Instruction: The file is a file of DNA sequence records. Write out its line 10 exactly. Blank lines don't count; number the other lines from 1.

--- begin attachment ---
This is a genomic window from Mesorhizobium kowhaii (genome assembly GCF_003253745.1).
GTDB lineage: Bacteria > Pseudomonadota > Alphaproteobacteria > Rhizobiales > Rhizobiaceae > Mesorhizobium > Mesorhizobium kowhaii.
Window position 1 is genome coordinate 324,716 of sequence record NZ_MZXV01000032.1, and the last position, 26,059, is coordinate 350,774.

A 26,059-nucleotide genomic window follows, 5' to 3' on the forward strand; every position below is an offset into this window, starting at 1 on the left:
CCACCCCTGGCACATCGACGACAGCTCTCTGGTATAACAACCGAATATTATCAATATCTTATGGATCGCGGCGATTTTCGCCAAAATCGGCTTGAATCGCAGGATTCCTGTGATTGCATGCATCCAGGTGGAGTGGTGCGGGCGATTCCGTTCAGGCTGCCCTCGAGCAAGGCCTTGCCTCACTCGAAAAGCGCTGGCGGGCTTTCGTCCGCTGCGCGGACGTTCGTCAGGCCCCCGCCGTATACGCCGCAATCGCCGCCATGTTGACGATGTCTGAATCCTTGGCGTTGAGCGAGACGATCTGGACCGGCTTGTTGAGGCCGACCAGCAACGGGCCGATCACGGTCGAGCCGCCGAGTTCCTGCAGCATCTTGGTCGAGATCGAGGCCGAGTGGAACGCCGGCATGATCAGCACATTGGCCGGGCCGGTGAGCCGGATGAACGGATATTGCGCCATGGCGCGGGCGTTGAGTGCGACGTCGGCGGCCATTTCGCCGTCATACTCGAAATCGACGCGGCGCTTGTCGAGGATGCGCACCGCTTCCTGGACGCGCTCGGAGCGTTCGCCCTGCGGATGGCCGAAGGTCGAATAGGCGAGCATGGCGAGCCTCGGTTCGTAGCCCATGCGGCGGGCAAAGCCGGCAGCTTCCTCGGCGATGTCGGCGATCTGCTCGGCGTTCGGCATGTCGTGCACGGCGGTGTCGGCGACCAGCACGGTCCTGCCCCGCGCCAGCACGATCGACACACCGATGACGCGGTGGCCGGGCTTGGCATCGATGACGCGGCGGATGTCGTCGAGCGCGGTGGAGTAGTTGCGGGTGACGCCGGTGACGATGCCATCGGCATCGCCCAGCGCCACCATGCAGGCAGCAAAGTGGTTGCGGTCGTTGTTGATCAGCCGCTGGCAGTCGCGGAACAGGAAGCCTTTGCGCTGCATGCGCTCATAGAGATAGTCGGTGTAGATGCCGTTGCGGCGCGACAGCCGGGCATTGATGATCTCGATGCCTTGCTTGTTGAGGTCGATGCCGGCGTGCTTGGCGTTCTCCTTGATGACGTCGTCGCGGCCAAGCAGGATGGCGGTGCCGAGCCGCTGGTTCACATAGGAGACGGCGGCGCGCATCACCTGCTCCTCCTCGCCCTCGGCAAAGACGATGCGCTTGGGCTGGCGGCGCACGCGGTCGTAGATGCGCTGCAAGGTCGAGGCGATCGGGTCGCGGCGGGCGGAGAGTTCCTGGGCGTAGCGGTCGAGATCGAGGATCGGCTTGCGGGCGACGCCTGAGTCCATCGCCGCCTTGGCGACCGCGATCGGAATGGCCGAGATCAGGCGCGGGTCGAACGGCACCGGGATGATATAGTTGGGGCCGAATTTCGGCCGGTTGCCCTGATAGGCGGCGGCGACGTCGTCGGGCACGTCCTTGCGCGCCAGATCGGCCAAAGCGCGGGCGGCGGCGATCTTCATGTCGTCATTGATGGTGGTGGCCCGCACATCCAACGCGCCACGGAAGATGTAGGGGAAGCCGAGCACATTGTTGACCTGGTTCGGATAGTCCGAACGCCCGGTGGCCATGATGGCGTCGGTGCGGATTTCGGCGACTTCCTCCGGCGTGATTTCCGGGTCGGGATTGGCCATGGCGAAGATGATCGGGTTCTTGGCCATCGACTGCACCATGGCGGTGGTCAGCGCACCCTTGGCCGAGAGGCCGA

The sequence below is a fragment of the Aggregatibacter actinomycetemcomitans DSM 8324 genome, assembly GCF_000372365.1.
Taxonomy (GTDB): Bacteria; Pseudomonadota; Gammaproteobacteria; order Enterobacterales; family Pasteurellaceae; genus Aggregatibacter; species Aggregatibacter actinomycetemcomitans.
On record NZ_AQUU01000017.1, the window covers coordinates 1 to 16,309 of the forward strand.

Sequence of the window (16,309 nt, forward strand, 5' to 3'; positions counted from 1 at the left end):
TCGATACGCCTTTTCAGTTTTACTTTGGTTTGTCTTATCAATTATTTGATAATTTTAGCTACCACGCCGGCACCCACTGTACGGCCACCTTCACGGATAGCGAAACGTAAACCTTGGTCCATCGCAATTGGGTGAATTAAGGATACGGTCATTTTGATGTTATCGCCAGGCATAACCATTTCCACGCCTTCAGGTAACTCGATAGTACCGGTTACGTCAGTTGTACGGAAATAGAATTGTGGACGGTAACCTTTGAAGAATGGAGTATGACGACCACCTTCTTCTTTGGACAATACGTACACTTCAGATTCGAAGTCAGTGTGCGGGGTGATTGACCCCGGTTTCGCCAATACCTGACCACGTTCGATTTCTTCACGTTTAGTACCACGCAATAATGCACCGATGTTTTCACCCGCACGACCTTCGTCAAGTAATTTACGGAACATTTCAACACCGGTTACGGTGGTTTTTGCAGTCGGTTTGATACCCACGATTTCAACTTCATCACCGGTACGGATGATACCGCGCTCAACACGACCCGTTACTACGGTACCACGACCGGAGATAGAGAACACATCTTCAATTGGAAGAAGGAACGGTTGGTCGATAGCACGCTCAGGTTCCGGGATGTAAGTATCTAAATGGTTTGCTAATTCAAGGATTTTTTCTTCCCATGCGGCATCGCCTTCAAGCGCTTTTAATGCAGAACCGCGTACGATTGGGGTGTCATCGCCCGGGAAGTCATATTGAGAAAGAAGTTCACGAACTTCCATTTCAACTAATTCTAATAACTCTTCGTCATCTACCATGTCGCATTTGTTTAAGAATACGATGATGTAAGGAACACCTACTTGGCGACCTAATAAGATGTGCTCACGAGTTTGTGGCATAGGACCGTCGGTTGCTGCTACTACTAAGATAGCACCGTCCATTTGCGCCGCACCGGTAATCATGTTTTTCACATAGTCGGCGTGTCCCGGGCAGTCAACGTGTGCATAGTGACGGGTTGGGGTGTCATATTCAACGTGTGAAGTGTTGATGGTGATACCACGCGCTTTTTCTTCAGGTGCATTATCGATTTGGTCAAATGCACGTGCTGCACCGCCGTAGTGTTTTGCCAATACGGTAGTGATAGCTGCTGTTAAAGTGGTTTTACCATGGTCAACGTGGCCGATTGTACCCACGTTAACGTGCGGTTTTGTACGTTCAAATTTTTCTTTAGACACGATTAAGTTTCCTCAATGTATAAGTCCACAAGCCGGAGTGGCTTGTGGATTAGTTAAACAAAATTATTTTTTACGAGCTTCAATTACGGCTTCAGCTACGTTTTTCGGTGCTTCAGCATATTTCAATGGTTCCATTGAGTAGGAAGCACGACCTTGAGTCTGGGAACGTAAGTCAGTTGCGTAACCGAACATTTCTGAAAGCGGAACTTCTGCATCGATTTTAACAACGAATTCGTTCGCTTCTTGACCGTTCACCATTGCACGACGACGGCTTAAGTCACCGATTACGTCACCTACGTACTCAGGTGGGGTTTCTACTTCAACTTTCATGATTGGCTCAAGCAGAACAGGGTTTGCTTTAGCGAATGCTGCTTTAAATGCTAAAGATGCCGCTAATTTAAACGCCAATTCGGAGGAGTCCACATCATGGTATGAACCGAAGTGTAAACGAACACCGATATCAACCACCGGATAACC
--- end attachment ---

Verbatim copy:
TCGATACGCCTTTTCAGTTTTACTTTGGTTTGTCTTATCAATTATTTGATAATTTTAGCTACCACGCCGGCACCCACTGTACGGCCACCTTCACGGATAGCGAAACGTAAACCTTGGTCCATCGCAATTGGGTGAATTAAGGATACGGTCATTTTGATGTTATCGCCAGGCATAACCATTTCCACGCCTTCAGGTAACTCGATAGTACCGGTTACGTCAGTTGTACGGAAATAGAATTGTGGACGGTAACCTTTGAAGAATGGAGTATGACGACCACCTTCTTCTTTGGACAATACGTACACTTCAGATTCGAAGTCAGTGTGCGGGGTGATTGACCCCGGTTTCGCCAATACCTGACCACGTTCGATTTCTTCACGTTTAGTACCACGCAATAATGCACCGATGTTTTCACCCGCACGACCTTCGTCAAGTAATTTACGGAACATTTCAACACCGGTTACGGTGGTTTTTGCAGTCGGTTTGATACCCACGATTTCAACTTCATCACCGGTACGGATGATACCGCGCTCAACACGACCCGTTACTACGGTACCACGACCGGAGATAGAGAACACATCTTCAATTGGAAGAAGGAACGGTTGGTCGATAGCACGCTCAGGTTCCGGGATGTAAGTATCTAAATGGTTTGCTAATTCAAGGATTTTTTCTTCCCATGCGGCATCGCCTTCAAGCGCTTTTAATGCAGAACCGCGTACGATTGGGGTGTCATCGCCCGGGAAGTCATATTGAGAAAGAAGTTCACGAACTTCCATTTCAACTAATTCTAATAACTCTTCGTCATCTACCATGTCGCATTTGTTTAAGAATACGATGATGTAAGGAACACCTACTTGGCGACCTAATAAGATGTGCTCACGAGTTTGTGGCATAGGACCGTCGGTTGCTGCTACTACTAAGATAGCACCGTCCATTTGCGCCGCACCGGTAATCATGTTTTTCACATAGTCGGCGTGTCCCGGGCAGTCAACGTGTGCATAGTGACGGGTTGGGGTGTCATATTCAACGTGTGAAGTGTTGATGGTGATACCACGCGCTTTTTCTTCAGGTGCATTATCGATTTGGTCAAATGCACGTGCTGCACCGCCGTAGTGTTTTGCCAATACGGTAGTGATAGCTGCTGTTAAAGTGGTTTTACCATGGTCAACGTGGCCGATTGTACCCACGTTAACGTGCGGTTTTGTACGTTCAAATTTTTCTTTAGACACGATTAAGTTTCCTCAATGTATAAGTCCACAAGCCGGAGTGGCTTGTGGATTAGTTAAACAAAATTATTTTTTACGAGCTTCAATTACGGCTTCAGCTACGTTTTTCGGTGCTTCAGCATATTTCAATGGTTCCATTGAGTAGGAAGCACGACCTTGAGTCTGGGAACGTAAGTCAGTTGCGTAACCGAACATTTCTGAAAGCGGAACTTCTGCATCGATTTTAACAACGAATTCGTTCGCTTCTTGACCGTTCACCATTGCACGACGACGGCTTAAGTCACCGATTACGTCACCTACGTACTCAGGTGGGGTTTCTACTTCAACTTTCATGATTGGCTCAAGCAGAACAGGGTTTGCTTTAGCGAATGCTGCTTTAAATGCTAAAGATGCCGCTAATTTAAACGCCAATTCGGAGGAGTCCACATCATGGTATGAACCGAAGTGTAAACGAACACCGATATCAACCACCGGATAACC